Students Tell the Emory Story
Newest Brittain Scholar breaks boundaries
Emory University awards the Brittain Scholarship to a top student from the Washington, D.C., public school system whose family has very limited financial resources. These scholars, like Marion Luther Brittain 1886C 28H, are used to exceeding expectations.
The newest Brittain Scholar is incoming freshman Janay DeVillasee 17C. Her all-expenses scholarship funding comes from the CityBridge Foundation, which is helping build a system of high-performing public schools in the nation’s capital.
CityBridge is headed by Katherine Brittain Bradley, the great-granddaughter of Brittain. He was the president of Georgia Tech and helped set up the Georgia Board of Regents to help govern public higher education. “He loved everything that pushed the boundaries of what was considered achievable,” his great-granddaughter said.
In that spirit, DeVillasee is looking forward to challenging herself at Emory. She arrives as universities are trying to deepen the pool of academic talent by attracting high-achieving, low-income students and helping them graduate. Higher education has always billed itself as the stepping-stone to advancing in this country; by falling short of recruiting and graduating students from every segment of society, universities are spurring an education gap. As the United States population and economy diversify, the need for decision makers and leaders from all backgrounds increases.
After finishing sixth in her class at Benjamin Banneker Academic High School with a 3.87 GPA and spending the summer interning with the CityBridge Foundation, DeVillasee talked about the significance of the Brittain Scholarship to her and her family.
Who helped you the most get this far in your education?
My grandparents have been the single most important driving force in my pursuit of education.
What obstacles have you encountered along the way and how did you overcome those?
I have a difficult relationship with my mother, who has placed a lot of obstacles in my path. This has made me even more determined. Another obstacle I encountered this year was the loss of my grandfather in March. I was in the midst of IB (International Baccalaureate) orals and other tests. It’s hard to walk in the house and not see him sitting in his chair. Writing and giving the only eulogy at his funeral helped me overcome this. For me, writing is a means of releasing the things that trouble my mind.
How did you hear about Emory and the Brittain Scholarship?
I applied to Emory through Questbridge, which “connects the world’s brightest low-income students to America’s top universities and opportunities.” At my grandfather’s funeral gathering, I kept receiving emails from Emory’s financial aid office, which bewildered me because I hadn’t applied directly; Questbridge had applied to Emory for me. After learning I had received the Brittain Scholarship, I was convinced that it was meant to be that I attend Emory. It is my destiny to go there and do great things.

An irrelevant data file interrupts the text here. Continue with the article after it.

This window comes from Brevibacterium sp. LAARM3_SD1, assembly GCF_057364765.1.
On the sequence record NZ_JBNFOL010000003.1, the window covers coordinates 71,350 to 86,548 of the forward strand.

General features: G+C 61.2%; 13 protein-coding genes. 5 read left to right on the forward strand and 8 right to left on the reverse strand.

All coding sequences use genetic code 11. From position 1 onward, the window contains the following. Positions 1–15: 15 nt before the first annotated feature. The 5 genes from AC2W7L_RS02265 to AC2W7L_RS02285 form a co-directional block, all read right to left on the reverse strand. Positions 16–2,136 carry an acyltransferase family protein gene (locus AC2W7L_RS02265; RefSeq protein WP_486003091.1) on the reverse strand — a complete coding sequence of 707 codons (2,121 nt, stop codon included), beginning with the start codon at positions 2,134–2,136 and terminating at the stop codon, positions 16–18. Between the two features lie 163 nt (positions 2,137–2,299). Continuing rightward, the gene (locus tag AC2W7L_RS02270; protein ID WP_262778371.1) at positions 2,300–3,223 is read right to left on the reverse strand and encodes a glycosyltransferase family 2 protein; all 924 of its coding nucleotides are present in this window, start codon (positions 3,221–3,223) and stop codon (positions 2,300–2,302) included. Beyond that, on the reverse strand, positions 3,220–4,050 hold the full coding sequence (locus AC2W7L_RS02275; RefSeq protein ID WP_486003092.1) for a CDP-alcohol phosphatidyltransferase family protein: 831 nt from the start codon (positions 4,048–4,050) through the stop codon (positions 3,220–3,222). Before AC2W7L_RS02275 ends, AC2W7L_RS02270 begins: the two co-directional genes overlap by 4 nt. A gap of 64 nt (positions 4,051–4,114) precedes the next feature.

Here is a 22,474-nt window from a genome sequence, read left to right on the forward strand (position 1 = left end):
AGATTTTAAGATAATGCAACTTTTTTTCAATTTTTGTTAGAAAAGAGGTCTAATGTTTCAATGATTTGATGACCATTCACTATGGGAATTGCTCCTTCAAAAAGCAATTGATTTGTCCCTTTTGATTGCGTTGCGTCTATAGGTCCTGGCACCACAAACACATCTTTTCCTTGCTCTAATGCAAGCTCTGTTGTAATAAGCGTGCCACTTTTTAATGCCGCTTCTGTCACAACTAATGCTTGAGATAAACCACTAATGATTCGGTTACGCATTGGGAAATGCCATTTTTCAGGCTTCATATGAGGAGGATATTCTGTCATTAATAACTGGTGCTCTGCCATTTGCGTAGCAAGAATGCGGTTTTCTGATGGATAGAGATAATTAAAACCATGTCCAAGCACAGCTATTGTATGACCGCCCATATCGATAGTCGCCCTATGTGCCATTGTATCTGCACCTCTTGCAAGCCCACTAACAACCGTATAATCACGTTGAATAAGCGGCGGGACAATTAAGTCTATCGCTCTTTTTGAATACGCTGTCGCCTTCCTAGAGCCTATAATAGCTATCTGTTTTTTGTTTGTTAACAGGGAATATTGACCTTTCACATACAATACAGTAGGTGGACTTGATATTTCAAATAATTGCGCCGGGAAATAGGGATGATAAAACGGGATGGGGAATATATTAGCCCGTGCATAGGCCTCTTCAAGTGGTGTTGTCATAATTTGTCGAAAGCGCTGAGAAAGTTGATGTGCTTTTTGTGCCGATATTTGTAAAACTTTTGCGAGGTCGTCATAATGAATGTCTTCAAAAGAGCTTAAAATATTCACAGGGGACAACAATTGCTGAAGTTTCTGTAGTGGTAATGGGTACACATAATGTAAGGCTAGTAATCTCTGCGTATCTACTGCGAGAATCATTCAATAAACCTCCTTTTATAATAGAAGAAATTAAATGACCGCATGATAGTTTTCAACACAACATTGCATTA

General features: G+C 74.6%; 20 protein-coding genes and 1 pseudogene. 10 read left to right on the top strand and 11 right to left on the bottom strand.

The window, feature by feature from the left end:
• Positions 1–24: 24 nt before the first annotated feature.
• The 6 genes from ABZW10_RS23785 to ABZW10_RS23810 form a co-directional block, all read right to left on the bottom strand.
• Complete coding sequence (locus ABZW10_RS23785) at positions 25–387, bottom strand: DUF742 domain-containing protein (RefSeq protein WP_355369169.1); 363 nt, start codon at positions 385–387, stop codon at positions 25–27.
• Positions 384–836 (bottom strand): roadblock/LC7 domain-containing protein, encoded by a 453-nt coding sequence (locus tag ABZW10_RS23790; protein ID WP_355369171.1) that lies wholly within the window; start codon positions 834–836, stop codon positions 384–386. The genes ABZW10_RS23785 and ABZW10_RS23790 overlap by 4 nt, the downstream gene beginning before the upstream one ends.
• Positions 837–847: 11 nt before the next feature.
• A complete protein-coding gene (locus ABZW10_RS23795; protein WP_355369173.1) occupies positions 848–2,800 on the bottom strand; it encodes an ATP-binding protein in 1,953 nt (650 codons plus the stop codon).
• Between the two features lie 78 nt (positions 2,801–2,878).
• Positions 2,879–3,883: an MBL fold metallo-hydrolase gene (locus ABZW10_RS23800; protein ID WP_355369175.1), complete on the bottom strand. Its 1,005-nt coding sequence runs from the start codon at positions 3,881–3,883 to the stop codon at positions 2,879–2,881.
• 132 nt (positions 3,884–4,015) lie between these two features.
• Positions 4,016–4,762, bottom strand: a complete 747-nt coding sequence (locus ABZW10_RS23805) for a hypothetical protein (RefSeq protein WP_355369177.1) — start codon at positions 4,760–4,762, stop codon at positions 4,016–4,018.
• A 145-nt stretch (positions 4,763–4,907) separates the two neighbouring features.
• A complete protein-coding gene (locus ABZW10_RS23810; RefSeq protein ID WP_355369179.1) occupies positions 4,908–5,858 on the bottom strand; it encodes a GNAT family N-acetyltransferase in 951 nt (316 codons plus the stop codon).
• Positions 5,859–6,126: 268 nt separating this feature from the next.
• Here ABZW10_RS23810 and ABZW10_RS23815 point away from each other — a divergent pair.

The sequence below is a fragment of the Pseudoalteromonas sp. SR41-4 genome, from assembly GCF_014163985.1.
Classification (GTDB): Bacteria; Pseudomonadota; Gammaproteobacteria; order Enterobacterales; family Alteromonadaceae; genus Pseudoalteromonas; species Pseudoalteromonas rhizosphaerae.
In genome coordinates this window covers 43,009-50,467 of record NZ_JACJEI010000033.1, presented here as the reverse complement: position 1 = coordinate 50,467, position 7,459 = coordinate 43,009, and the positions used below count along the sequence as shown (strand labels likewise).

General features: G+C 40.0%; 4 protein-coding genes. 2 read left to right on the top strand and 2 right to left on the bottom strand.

What difference does the Brittain Scholarship make to you and your family?
To my grandmother, it’s given her a final relief. She sent all four of her children to college and worked overtime to assure that my brother and I went to college.
This scholarship is a wonderful thing because CityBridge Foundation is investing money in my future, and believes in me. Already, my internship at CityBridge has given me opportunities to learn, meet people, and explore their career fields. They’ve offered me professional development, helping me with PowerPoint, resumes, networking, and interviews, to mention a few. It’s not easy for me to let people down, and with the CityBridge family behind me, I have no doubt that I will make them and my family proud. This scholarship has shown me that hard work does pay off, and everything happens for a reason.
What have you learned about Emory from previous Brittain Scholars?
While interning, I have met Isaiah West 14C and Julia Highsmith 16C. They’ve given me the rundown on the living situation and food situation and some wise tips. For example, Isaiah told me that I should never feel like I don’t belong at Emory, and that for him it was helpful to find reaffirmation, through a class or subject, that he could compete and did belong. Julia offered insight on finding what study habits work best for me.
What do you most want to accomplish or experience at Emory?
I want to make my time at Emory meaningful. I’m excited to do a lot of volunteer work. I am interested in starting a group or initiative that would motivate youth to have the same type of drive that I did, to continue to college and pursue careers outside of the norm. I’ve met a lot of high school students who opted out of applying to college because they didn’t see the point, wanted to earn money right away, or just didn’t like school. It’s my goal to help students appreciate the value of a college education in the long run.
Also at Emory, I want to learn about other traditions and customs, and I’m excited to grow as an individual, intellectually and emotionally.